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Where does Customer Service start ?

Author johnny458
#1 | Posted: 9 Dec 2008 09:46 
A couple of days ago, I thought of getting myself a wireless internet connection because I was not very happy with my current broadband service provider. I went to this ISP (who were a big company — who spend millions just in advertising campaigns) to find out how soon they can have my new wireless internet connection up and running. They wanted 24 hours time but I felt that was too long to get one new connection going. I told them I would be interested if they could get it done the same day and they had about 8 more hours to go. The sales person made a few calls and then said it could be done. Then by the end of the day, I even got a call from the sales person that my new connection was activated. Unfortunately, I could not check at that time.

When I went back home and checked, it was not active and it was too late in the night to call the sales representative. So, I waited till the next day and tried to call that man. But he did not answer my phone calls. Finally, I had to go back to their office and tell them that I was not interested in taking a connection from their company anymore. The manager there had my connection activated in about five minutes. But by that time I had lost interest in the deal and I chose to go with one of the lower usage plans.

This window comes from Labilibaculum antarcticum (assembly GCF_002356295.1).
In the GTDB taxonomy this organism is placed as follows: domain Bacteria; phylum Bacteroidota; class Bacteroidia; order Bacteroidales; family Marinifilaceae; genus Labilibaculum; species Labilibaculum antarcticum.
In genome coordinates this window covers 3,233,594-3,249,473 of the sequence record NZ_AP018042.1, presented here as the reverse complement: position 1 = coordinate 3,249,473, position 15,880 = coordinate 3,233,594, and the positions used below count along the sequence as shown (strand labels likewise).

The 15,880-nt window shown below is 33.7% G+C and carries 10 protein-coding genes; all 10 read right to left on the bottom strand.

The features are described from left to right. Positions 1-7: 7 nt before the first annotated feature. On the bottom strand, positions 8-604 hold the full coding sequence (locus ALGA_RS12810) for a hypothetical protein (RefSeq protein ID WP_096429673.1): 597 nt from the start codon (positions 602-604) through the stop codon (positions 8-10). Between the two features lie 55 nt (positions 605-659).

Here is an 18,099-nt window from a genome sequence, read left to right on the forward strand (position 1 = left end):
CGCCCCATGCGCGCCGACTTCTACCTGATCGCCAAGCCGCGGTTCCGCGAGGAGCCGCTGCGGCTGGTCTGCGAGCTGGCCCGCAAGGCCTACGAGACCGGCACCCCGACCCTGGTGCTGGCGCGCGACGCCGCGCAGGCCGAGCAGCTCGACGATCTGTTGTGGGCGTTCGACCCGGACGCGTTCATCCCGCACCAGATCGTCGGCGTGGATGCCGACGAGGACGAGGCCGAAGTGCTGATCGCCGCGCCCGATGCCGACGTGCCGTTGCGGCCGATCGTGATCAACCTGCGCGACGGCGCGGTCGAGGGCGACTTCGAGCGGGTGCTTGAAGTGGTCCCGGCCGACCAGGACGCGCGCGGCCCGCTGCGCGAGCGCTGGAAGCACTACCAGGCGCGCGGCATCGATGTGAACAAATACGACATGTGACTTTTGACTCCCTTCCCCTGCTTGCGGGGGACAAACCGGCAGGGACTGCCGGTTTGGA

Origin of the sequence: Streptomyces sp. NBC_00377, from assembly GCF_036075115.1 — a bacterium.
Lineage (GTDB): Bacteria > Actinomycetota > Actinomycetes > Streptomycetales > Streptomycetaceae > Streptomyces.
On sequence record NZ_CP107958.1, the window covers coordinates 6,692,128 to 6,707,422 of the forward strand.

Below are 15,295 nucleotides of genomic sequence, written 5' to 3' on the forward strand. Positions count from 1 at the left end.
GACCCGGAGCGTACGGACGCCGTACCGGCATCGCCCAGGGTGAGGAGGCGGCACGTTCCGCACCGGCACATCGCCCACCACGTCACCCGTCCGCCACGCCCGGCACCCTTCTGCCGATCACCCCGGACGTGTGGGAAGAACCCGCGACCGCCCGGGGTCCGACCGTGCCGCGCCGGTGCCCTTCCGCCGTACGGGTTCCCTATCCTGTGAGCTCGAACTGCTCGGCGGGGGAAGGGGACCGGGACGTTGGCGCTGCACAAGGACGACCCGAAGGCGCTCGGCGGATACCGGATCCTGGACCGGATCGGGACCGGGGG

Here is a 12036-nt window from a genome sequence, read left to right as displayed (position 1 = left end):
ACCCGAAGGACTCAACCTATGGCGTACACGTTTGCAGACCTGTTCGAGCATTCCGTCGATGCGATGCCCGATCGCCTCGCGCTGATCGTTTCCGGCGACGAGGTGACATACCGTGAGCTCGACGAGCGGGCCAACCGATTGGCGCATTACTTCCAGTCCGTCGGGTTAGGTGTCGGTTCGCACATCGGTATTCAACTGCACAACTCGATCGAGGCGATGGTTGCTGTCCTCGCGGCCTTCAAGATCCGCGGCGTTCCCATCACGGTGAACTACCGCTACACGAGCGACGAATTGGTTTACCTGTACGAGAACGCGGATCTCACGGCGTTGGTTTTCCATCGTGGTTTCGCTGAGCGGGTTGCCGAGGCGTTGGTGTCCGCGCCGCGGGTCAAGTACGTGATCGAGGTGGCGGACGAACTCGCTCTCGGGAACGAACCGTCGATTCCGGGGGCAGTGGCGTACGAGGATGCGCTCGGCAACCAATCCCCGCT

My question would be this — to what extent is customer service involved during sales? Can we consider that it is a part of delivering good customer service in providing the correct information to the customer even during those initial discussions — that is, before a customer becomes a customer! Where does it start? Would it be after a person has bought a product/service of a company or would it be even before that?

Author KarenSB
#2 | Posted: 9 Dec 2008 10:30 
Aaaahhhhh, Johnny!!!! You've been bit by by the main crux of a Dilbert comic - - the disparities between Sales and Service.

Promise the moon, but deliver shuttle-craft jet fumes. (Or perhaps, a toolbag floating in space).

Figure out how to marry the two, get Corporate World to buy in, and you'll put Dilbert out of business.

Just my personal perspective: People tend to think that sales people are naturally-born...that they have some sort of genetic difference (the schmoozing skill) that enables them to sell, while the rest of us mere mortals cannot. The truth of the matter is there is no natural born sales person. We *all* are in sales, whether we realize it or not. (Think back to kindergarten/first grade...how did you make friends? By selling yourself to them.)

The problem with sales is an inability to say no. When you are trying to please all people all the time, developing a backbone to be able to say "No, our product doesn't do that." becomes tantamount to "losing a sale," and we simply cannot have that in Corporate World. Far easier to say 'oh sure, we can do that' and then let Service deal with the fallout.